Abstract: In an effort to increase conservation effectiveness through the use of Earth observation technologies, a group of remote sensing scientists affiliated with government and academic institutions and conservation organizations identified 10 questions in conservation for which the potential to be answered would be greatly increased by use of remotely sensed data and analyses of those data. Our goals were to increase conservation practitioners’ use of remote sensing to support their work, increase collaboration between the conservation science and remote sensing communities, identify and develop new and innovative uses of remote sensing for advancing conservation science, provide guidance to space agencies on how future satellite missions can support conservation science, and generate support from the public and private sector in the use of remote sensing data to address the 10 conservation questions. We identified a broad initial list of questions on the basis of an email chain-referral survey. We then used a workshop-based iterative and collaborative approach to whittle the list down to these final questions (which represent 10 major themes in conservation): How can global Earth observation data be used to model species distributions and abundances? How can remote sensing improve the understanding of animal movements? How can remotely sensed ecosystem variables be used to understand, monitor, and predict ecosystem response and resilience to multiple stressors? How can remote sensing be used to monitor the effects of climate on ecosystems? How can near real-time ecosystem monitoring catalyze threat reduction, governance and regulation compliance, and resource management decisions? How can remote sensing inform configuration of protected area networks at spatial extents relevant to populations of target species and ecosystem services? How can remote sensing-derived products be used to value and monitor changes in ecosystem services? How can remote sensing be used to monitor and evaluate the effectiveness of conservation efforts? How does the expansion and intensification of agriculture and aquaculture alter ecosystems and the services they provide? How can remote sensing be used to determine the degree to which ecosystems are being disturbed or degraded and the effects of these changes on species and ecosystem functions?
Rose R. A. et al. (2014) Ten Ways Remote Sensing Can Contribute to Conservation. Conservation Biology. Vol. 28, Issue 5. DOI: 10.1111/cobi.12397
On Tuesday 30 September 2014, the European Parliament Intergroup on "Climate Change, Biodiversity and Sustainable Development", in collaboration with the European Commission and the International Union for Conservation of Nature (IUCN), organised a full day conference entitled: "Nature-Based Solutions: Innovation potential for Smart, Sustainable and Inclusive Growth in Europe."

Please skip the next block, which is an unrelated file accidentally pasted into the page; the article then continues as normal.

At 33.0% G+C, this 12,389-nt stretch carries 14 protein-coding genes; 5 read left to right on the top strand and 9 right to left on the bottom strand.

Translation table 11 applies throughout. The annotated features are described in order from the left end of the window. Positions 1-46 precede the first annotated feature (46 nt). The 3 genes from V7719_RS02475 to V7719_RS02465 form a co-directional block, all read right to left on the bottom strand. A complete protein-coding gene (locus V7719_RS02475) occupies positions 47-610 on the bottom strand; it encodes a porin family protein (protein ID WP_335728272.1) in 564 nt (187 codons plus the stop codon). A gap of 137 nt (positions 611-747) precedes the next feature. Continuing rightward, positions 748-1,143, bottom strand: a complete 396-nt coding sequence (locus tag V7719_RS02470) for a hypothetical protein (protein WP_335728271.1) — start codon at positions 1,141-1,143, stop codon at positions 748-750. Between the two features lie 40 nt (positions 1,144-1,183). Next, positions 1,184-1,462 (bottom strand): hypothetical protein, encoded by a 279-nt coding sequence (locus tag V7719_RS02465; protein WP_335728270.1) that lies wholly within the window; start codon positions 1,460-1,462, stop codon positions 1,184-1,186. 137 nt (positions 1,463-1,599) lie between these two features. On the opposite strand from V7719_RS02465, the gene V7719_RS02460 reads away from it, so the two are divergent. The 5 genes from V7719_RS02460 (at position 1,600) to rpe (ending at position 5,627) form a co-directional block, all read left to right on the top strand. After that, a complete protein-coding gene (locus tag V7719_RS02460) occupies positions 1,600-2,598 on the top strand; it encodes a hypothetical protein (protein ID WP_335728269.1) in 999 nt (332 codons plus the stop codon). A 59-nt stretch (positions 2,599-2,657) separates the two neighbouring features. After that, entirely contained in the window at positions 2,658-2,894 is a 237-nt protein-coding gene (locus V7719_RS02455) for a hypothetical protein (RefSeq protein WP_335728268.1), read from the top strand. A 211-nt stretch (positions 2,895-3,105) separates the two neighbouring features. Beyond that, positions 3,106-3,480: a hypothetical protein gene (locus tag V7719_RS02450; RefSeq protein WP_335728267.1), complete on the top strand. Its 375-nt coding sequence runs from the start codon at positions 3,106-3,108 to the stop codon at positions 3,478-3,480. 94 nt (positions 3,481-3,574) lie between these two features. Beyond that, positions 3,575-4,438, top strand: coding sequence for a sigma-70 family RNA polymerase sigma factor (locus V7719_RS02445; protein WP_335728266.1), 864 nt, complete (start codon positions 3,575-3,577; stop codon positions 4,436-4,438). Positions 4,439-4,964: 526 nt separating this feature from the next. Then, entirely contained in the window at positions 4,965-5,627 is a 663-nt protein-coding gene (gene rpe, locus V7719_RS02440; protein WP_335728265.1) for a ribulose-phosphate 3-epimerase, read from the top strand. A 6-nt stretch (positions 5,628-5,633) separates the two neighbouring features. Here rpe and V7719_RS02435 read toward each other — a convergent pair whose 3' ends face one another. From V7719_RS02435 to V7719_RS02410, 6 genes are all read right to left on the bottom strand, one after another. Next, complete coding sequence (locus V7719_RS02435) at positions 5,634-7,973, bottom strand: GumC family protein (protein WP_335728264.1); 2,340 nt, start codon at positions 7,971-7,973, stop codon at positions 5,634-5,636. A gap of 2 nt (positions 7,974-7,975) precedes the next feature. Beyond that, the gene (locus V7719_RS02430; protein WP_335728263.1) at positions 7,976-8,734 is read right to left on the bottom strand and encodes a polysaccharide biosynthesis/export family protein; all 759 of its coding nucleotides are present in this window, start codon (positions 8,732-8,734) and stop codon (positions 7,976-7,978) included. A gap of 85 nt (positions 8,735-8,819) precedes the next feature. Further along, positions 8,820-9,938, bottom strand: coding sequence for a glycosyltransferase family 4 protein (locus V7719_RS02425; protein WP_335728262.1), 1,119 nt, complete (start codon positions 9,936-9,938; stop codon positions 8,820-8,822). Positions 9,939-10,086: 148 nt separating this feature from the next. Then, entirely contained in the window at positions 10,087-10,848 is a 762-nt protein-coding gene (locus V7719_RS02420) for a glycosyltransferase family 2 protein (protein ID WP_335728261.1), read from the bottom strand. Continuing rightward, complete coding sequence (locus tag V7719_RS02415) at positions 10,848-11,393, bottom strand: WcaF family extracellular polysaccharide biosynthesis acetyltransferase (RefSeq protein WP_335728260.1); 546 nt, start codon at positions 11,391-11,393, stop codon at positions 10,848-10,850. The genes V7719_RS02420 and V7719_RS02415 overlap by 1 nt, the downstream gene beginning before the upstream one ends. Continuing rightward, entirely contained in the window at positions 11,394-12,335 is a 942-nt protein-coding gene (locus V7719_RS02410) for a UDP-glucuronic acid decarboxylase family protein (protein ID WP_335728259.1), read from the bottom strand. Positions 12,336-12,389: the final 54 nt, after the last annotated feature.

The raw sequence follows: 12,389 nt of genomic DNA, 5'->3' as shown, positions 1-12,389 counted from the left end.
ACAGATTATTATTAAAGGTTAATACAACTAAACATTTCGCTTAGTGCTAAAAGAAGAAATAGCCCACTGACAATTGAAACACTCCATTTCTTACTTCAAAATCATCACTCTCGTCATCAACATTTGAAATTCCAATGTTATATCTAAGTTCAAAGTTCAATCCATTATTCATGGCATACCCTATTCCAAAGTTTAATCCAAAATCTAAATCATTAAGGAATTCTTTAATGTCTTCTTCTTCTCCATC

Bringing together 140 participants including representatives from the European Institutions, local and regional authorities, research institutes, NGOs and International organisations, as well as private sector representatives, this conference aimed at promoting the solutions that nature can offer in tackling major challenges, such as climate change and natural disasters, in ensuring food security to an increasing population, in protecting the health of European citizens, and the conservation of biodiversity in the EU and at the global level.
An EU-BON Workshop focusing on the DINA system - "Alpha version of mobilization system – the DINA-system MS141" - was hosted the 16. to 18. September 2014 by the Swedish Museum of Natural History in Stockholm.
Target group: programmers, developers and system engineers, but the workshop was open to anybody who was interested to learn more about the DINA-system.
- Presentations from all DINA-partners
- APIs, service oriented architecture and road map for distributed development, guidelines and principles on how to build a module and join the DINA-system
- Case studies
- Delivery options: creating installations from hosted environment, virtual machines down to source code
For program, particpants list, presentations etc please vist the DINA wiki
As the flagship publication of the Biodiversity Indicators Partnership (BIP), the Aichi Targets Passport provides annual updates on the global biodiversity indicators that monitor progress towards the Strategic Plan for Biodiversity 2011-2020 and the underlying Aichi Biodiversity Targets.
The suite of indicators presented in the Aichi Targets Passport was brought together by the BIP. They are as far as possible, global in their coverage, scientifically valid and peer reviewed, and relevant to the Aichi Biodiversity Targets. In particular, indicators are presented to highlight the progress that has been made towards each target so far and what baselines exist from which future progress can be monitored.
The Aichi Targets Passport was first released as a "proof of concept" in October 2012 and included one or two indicators for each Aichi Biodiversity Target. Since the release of the Beta version, the BIP Partnership has continued working to enhance and increase the number of global indicators available for each of the targets. In its app format, the information contained in the Aichi Targets Passport is at your fingertips at any time.
This latest edition of the Aichi Targets Passport has been released in tandem with the fourth edition of the Convention on Biological Diversity’s Global Biodiversity Outlook (GBO-4). In addition to information on which of the Aichi Biodiversity Targets is on-course to completion and which targets require more action, GBO-4 presents options that could halt further biodiversity loss.
The indicators presented in the Aichi Targets Passport are those contained in CBD decision XI/3 with some additional indicators that have been, or are being, developed to fill gaps.
To download the Aichi Targets Passport visit: http://www.bipindicators.net/resource/aichipassport
Google Play: http://goo.gl/BN6AfG